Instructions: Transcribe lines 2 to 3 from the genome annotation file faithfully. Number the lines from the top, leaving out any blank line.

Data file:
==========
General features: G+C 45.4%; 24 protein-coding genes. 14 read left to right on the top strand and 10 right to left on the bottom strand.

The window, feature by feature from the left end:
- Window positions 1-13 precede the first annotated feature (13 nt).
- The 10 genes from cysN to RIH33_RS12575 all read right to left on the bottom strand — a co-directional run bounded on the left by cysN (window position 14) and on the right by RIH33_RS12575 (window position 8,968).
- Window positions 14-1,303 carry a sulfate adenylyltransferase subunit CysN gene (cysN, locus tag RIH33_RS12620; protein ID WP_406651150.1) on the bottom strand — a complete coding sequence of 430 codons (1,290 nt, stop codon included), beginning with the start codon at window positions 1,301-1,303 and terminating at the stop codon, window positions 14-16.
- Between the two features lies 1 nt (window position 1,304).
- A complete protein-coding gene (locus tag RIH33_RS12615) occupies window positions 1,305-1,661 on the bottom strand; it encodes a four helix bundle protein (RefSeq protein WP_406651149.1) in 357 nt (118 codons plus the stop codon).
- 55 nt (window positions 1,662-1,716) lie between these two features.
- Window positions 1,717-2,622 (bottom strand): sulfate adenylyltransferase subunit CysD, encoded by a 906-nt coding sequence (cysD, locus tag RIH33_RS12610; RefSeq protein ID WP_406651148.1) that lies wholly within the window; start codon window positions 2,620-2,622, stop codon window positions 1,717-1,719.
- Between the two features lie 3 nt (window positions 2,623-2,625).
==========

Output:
The window, feature by feature from the left end:
- Window positions 1-13 precede the first annotated feature (13 nt).